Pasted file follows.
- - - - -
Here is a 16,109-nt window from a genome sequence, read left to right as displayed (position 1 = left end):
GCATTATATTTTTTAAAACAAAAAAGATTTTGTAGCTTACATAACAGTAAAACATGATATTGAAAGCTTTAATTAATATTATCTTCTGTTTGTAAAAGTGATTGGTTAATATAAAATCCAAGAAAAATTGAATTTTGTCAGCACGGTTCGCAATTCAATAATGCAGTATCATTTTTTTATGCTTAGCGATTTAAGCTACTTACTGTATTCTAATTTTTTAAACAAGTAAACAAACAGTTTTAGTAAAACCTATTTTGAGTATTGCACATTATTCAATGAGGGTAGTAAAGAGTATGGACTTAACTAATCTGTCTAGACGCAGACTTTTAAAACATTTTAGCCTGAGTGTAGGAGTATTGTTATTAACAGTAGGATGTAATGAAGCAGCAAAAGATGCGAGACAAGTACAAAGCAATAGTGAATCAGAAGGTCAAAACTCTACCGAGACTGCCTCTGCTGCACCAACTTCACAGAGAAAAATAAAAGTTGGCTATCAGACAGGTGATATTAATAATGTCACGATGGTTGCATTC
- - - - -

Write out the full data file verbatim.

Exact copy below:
Here is a 16,109-nt window from a genome sequence, read left to right as displayed (position 1 = left end):
GCATTATATTTTTTAAAACAAAAAAGATTTTGTAGCTTACATAACAGTAAAACATGATATTGAAAGCTTTAATTAATATTATCTTCTGTTTGTAAAAGTGATTGGTTAATATAAAATCCAAGAAAAATTGAATTTTGTCAGCACGGTTCGCAATTCAATAATGCAGTATCATTTTTTTATGCTTAGCGATTTAAGCTACTTACTGTATTCTAATTTTTTAAACAAGTAAACAAACAGTTTTAGTAAAACCTATTTTGAGTATTGCACATTATTCAATGAGGGTAGTAAAGAGTATGGACTTAACTAATCTGTCTAGACGCAGACTTTTAAAACATTTTAGCCTGAGTGTAGGAGTATTGTTATTAACAGTAGGATGTAATGAAGCAGCAAAAGATGCGAGACAAGTACAAAGCAATAGTGAATCAGAAGGTCAAAACTCTACCGAGACTGCCTCTGCTGCACCAACTTCACAGAGAAAAATAAAAGTTGGCTATCAGACAGGTGATATTAATAATGTCACGATGGTTGCATTC